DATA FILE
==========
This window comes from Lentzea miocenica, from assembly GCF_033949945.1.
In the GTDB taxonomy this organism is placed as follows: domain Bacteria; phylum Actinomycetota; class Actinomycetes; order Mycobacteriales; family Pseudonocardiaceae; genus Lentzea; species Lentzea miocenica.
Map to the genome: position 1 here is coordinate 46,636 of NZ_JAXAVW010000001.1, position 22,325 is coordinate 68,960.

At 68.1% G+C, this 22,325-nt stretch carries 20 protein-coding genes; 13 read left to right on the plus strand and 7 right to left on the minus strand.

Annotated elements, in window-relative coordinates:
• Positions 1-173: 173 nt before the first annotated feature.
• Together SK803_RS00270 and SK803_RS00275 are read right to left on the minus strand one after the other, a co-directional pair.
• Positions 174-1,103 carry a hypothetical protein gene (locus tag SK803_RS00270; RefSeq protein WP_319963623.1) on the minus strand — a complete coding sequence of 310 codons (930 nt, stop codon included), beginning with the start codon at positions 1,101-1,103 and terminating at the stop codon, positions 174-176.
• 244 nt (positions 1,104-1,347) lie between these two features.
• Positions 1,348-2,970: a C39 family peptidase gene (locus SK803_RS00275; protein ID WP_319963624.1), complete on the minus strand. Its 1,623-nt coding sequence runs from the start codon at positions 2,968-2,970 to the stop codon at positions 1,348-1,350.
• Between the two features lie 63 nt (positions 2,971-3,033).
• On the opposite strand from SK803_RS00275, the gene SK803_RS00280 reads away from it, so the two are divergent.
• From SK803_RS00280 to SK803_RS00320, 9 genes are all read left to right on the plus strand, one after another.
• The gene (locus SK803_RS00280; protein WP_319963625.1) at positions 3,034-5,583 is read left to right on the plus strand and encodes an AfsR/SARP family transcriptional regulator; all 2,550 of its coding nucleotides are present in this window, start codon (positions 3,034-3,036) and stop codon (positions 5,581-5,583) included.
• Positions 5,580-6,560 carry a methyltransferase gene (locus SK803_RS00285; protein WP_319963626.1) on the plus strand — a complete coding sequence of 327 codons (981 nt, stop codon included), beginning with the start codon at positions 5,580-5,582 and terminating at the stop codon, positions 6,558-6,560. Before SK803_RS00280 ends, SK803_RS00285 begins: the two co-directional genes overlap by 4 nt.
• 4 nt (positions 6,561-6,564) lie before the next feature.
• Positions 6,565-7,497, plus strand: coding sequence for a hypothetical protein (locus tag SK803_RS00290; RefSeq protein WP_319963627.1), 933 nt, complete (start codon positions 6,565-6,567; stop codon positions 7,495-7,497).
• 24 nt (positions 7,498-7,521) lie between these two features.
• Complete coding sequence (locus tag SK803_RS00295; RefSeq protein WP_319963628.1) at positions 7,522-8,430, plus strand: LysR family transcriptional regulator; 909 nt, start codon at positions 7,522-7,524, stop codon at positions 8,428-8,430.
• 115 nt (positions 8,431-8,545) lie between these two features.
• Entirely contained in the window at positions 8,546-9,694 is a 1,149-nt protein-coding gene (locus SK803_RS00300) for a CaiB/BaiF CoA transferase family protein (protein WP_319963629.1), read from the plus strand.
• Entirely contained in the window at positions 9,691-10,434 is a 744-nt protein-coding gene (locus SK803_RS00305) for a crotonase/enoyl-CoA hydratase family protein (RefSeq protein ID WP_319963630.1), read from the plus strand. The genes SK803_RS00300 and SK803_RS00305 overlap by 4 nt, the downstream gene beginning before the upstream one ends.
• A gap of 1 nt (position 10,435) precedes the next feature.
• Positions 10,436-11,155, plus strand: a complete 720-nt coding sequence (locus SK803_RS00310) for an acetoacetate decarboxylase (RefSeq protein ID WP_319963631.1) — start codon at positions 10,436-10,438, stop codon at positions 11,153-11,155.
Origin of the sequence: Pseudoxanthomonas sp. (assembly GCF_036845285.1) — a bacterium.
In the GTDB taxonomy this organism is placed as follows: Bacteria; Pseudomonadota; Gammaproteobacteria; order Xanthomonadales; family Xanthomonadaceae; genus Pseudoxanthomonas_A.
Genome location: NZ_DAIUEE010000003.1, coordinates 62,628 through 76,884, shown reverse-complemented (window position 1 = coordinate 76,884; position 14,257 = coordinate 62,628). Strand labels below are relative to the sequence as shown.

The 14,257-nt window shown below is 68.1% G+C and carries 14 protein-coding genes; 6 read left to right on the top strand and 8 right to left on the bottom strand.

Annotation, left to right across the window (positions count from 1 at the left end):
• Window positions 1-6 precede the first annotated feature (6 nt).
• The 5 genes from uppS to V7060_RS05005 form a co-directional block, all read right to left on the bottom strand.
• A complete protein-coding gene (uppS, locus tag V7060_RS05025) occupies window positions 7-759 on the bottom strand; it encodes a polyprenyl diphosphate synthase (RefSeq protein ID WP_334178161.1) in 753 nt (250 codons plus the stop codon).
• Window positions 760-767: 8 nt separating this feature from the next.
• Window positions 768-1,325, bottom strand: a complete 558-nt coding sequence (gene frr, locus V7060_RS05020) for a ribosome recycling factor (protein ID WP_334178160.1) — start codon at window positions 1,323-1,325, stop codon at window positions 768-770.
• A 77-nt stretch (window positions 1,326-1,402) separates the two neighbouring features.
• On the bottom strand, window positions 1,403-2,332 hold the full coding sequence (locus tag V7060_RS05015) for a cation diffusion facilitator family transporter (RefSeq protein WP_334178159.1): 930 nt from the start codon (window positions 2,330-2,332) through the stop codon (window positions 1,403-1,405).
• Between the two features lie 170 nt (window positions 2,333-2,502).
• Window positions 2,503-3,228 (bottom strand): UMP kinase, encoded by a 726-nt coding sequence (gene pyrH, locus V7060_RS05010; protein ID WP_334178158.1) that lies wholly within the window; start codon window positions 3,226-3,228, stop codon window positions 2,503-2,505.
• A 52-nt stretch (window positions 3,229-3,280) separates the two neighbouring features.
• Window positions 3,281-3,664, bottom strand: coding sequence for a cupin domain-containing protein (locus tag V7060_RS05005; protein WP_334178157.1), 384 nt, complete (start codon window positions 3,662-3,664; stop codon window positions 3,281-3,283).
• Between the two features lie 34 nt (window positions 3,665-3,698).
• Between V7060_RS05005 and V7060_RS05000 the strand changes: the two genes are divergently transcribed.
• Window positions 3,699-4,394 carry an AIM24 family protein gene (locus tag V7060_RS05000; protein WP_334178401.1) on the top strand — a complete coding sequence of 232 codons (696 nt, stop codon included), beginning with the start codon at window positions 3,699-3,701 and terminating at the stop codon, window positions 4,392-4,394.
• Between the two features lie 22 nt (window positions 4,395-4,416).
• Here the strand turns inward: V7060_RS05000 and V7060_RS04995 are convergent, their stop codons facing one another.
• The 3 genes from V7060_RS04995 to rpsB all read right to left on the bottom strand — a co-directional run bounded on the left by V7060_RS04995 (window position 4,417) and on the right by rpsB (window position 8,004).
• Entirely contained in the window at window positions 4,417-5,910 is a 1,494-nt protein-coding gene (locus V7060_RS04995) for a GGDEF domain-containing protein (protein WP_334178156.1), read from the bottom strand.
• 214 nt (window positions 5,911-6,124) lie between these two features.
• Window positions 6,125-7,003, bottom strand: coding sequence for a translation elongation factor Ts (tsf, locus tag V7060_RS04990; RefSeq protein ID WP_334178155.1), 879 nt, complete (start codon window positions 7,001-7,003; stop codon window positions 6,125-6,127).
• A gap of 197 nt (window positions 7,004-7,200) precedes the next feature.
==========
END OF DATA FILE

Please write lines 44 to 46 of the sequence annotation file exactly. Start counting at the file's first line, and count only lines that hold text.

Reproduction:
• Between the two features lie 22 nt (window positions 4,395-4,416).
• Here the strand turns inward: V7060_RS05000 and V7060_RS04995 are convergent, their stop codons facing one another.
• The 3 genes from V7060_RS04995 to rpsB all read right to left on the bottom strand — a co-directional run bounded on the left by V7060_RS04995 (window position 4,417) and on the right by rpsB (window position 8,004).